Traveling with HIV/AIDS
With proper treatment, people living with HIV/AIDS lead full and active lives, including traveling for business and pleasure. However, there are many things to consider if you are planning a trip outside the United States. It’s important to plan carefully to protect your health and safety.
Before You Travel
Talk to your health care provider or an expert in travel medicine about health risks in the area you plan to visit—especially if it is in a developing country. There are places where it is simply not safe for people living with HIV/AIDS to travel. If possible, get the names of doctors who treat people with HIV in the region you plan to visit. U.S. Embassies and Consulates maintain lists of physicians and medical facilities for distribution to American citizens needing medical care. Visit the State Department’s Doctors/Hospitals Abroad for more information.
Infectious diseases are a big problem in certain parts of the world and you may be especially vulnerable if you have HIV disease. These diseases can increase your risk of getting opportunistic infections. Ask your health care provider if you need to take medicine or get special vaccinations before you travel. He or she will know which vaccines are safe for you. Your health care provider will also know the best ways to protect you from such things as malaria, typhoid fever, and hepatitis. Make sure all your routine vaccinations are up to date. This is very important for HIV-infected children who are traveling.
You may also want to consult the CDC’s Health Information for International Travel (also called the “Yellow Book”), a guide published every two years as a reference for those who advise international travelers about health risks. It is written primarily for health professionals, although others will find it useful. See Chapter 3 on HIV and AIDS, and Chapter 8 on Immunocompromised Travelers.
Staying Healthy While Traveling
Be aware that food and water in some countries may not be as clean and safe as they are in the U.S. If you eat raw or undercooked food or drink contaminated water, you could get sick from bacteria, viruses, or parasites. For more information on protecting yourself, see CDC’s HIV/AIDS: Safe Food and Water and Preventing Infections During Travel.
Insurance Outside of the U.S.
U.S. health insurance is generally not accepted in other countries, nor do the Medicare and Medicaid programs provide coverage for hospital or medical costs outside the U.S. If your health insurance policy does not cover you abroad, it is a good idea to consider purchasing a short-term policy that does.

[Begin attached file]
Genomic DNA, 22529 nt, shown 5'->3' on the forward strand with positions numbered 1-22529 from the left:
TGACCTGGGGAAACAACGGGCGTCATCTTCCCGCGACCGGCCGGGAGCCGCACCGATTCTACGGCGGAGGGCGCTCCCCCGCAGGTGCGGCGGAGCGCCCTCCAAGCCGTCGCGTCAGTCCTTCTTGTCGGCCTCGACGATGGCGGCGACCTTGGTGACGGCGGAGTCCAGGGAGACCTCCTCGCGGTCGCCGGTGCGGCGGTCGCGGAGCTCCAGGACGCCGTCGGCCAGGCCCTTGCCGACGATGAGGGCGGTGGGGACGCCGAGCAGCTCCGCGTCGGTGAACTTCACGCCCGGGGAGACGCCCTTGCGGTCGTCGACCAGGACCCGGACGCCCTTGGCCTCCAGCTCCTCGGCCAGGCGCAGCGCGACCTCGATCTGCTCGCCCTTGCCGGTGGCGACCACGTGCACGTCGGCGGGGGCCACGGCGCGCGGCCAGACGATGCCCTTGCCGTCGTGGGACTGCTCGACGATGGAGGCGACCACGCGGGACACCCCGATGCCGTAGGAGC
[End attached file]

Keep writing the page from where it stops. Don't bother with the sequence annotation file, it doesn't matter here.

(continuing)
For more information, see the Department of State’s Travel.State.gov: Medical Information for Americans Abroad.
Bringing Medications or Filling Prescriptions Abroad
Before traveling outside of the U.S., the Department of State recommends that you get a letter from your doctor listing your prescription medications, including the generic names of prescribed drugs. Any medications being carried overseas should be left in their original containers and be clearly labeled. When checking your personal belongings for air travel, you should inform officials if you have needles or syringes in your luggage for your medication. In addition, you should carry one week’s worth of medications in your carry-on baggage in case your luggage is lost.
You also should check with the foreign embassy of the country or countries you plan to visit to make sure that your required medications are not considered to be illegal narcotics. To contact a foreign embassy, see the Department of State’s Web Sites of Foreign Embassies in the U.S.
Restrictions on Traveling with HIV/AIDS
Some countries restrict visitors who are HIV-positive from entering their borders or staying for long periods of time. Others permit discrimination on the basis of sexual orientation. Before you travel internationally, you should be aware of the laws, policies, and practices in the country or countries you plan to visit. This information is usually available from the consular offices of each country. Information about entry and exit requirements compiled by the Department of State can be found here.
Traveling to the U.S. from Other Countries
As of January 2010, people living with HIV/AIDS are allowed entrance into the U.S. after Congress lifted the former entry restrictions for HIV-positive travelers.
Frequently Asked Questions
What illnesses caused by germs in food and water do people with HIV commonly get?
Germs in food and water that can make someone with HIV ill include E. coli, Salmonella, Campylobacter, Listeria and Cryptosporidium. They can cause diarrhea, upset stomach, vomiting, stomach cramps, fever, headache, muscle pain, bloodstream infection, meningitis, or encephalitis.
- CDC – HIV/AIDS: Safe Food and Water
Provides information on how food and water can carry germs that cause illness. Germs in food or water may cause serious infections in people with HIV. You can protect yourself from many infections by preparing food and drinks properly.
- CDC – HIV/AIDS: Preventing Infections During Travel
Provides information on how infections can increase your risk of getting opportunistic infections and how you can take steps to protect yourself.
- CDC – Traveler’s Health
Provides information to assist travelers and their health care providers in deciding the vaccines, medications, and other measures necessary to prevent illness and injury during international travel.
- U.S. State Department – International Travel: Health Tips for Traveling Abroad
- The Well Project – Travel Tips for People Living with HIV
Offers tips for traveling with your HIV drugs – and staying on your dosing schedule
Last revised: 02/14/2012